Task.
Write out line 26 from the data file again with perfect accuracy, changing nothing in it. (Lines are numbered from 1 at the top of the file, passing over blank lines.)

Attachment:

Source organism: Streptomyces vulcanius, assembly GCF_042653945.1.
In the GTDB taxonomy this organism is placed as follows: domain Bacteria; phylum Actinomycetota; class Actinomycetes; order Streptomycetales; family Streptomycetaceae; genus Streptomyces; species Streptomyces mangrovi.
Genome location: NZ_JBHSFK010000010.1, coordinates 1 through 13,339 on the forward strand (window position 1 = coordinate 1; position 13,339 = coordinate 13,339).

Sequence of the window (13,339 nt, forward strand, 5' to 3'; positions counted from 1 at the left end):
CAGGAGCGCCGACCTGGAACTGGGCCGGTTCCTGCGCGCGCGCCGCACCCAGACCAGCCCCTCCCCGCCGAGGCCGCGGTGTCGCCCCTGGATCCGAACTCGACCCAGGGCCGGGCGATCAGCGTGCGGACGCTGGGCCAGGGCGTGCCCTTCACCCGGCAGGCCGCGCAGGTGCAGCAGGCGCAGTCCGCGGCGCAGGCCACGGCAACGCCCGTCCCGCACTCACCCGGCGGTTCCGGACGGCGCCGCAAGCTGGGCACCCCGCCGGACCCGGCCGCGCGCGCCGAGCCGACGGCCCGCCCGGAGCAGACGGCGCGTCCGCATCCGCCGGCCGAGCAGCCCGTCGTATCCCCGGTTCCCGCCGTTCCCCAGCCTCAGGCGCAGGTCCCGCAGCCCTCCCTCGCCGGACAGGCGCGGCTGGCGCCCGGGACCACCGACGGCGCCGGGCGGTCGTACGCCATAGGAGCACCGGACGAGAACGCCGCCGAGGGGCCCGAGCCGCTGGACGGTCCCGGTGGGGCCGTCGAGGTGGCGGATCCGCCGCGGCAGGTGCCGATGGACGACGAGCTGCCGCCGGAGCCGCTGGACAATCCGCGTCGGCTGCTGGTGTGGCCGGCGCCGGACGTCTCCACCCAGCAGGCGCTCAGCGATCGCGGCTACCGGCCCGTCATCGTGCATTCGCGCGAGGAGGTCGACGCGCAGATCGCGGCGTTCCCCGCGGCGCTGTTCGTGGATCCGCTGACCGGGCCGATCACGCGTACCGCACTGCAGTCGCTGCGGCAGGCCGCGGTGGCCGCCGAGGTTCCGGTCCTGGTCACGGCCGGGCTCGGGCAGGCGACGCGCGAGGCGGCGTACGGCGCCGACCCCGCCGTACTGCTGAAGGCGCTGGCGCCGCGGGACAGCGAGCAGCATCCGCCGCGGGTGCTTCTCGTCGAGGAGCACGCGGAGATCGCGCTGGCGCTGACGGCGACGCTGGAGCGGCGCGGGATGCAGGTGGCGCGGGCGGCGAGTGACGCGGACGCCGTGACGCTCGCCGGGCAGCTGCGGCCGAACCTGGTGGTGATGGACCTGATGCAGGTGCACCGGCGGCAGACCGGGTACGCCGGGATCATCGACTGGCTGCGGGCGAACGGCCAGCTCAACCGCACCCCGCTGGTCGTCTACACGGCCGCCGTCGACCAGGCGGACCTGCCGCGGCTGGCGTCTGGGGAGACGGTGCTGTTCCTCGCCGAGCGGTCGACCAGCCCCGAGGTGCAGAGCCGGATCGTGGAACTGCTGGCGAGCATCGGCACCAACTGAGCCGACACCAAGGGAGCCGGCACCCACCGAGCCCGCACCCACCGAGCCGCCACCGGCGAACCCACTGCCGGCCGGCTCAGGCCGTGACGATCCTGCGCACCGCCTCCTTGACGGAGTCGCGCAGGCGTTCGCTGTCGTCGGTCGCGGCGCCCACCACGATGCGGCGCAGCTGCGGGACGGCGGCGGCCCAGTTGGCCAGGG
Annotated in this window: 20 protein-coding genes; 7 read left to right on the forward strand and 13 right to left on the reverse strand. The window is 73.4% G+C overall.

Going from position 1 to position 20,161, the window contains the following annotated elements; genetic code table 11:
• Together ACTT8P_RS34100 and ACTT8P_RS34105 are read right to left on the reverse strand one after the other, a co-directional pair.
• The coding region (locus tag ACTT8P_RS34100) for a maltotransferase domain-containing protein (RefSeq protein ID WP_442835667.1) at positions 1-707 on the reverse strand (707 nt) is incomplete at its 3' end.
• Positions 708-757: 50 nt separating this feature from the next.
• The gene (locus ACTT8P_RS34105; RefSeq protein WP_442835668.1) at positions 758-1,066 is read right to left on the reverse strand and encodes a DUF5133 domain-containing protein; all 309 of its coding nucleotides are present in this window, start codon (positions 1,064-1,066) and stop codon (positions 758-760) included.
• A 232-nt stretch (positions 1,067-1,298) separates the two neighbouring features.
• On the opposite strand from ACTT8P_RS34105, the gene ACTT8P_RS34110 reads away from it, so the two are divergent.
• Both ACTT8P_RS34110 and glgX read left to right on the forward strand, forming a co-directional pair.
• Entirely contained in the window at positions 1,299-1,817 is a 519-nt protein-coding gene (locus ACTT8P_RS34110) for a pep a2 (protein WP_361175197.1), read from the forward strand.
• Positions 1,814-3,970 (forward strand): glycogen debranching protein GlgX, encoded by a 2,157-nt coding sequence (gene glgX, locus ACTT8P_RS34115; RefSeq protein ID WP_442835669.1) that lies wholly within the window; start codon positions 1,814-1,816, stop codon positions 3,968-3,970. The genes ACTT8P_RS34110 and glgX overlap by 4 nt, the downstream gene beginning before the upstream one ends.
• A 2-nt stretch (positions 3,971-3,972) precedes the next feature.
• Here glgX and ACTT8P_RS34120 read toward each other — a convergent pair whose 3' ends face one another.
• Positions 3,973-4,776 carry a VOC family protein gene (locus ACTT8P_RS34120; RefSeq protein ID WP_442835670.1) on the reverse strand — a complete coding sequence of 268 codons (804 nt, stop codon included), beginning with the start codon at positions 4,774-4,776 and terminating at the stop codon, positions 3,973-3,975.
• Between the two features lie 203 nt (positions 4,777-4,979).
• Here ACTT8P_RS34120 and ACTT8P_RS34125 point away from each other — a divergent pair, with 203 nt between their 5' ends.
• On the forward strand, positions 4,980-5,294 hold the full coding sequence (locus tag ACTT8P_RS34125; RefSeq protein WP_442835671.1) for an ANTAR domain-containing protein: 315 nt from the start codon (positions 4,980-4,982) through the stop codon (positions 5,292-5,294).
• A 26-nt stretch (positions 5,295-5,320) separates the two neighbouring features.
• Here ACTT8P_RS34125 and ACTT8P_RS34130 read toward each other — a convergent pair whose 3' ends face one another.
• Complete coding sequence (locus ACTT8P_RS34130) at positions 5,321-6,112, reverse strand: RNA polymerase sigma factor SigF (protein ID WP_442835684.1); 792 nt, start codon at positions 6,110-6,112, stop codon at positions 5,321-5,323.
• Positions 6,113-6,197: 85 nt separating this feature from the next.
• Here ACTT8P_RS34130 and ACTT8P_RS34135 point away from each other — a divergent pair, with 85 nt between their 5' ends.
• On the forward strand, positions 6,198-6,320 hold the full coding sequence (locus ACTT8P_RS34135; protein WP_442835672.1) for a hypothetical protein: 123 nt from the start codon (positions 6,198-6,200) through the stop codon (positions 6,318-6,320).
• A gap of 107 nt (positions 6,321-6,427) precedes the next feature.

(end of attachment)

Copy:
• Positions 6,113-6,197: 85 nt separating this feature from the next.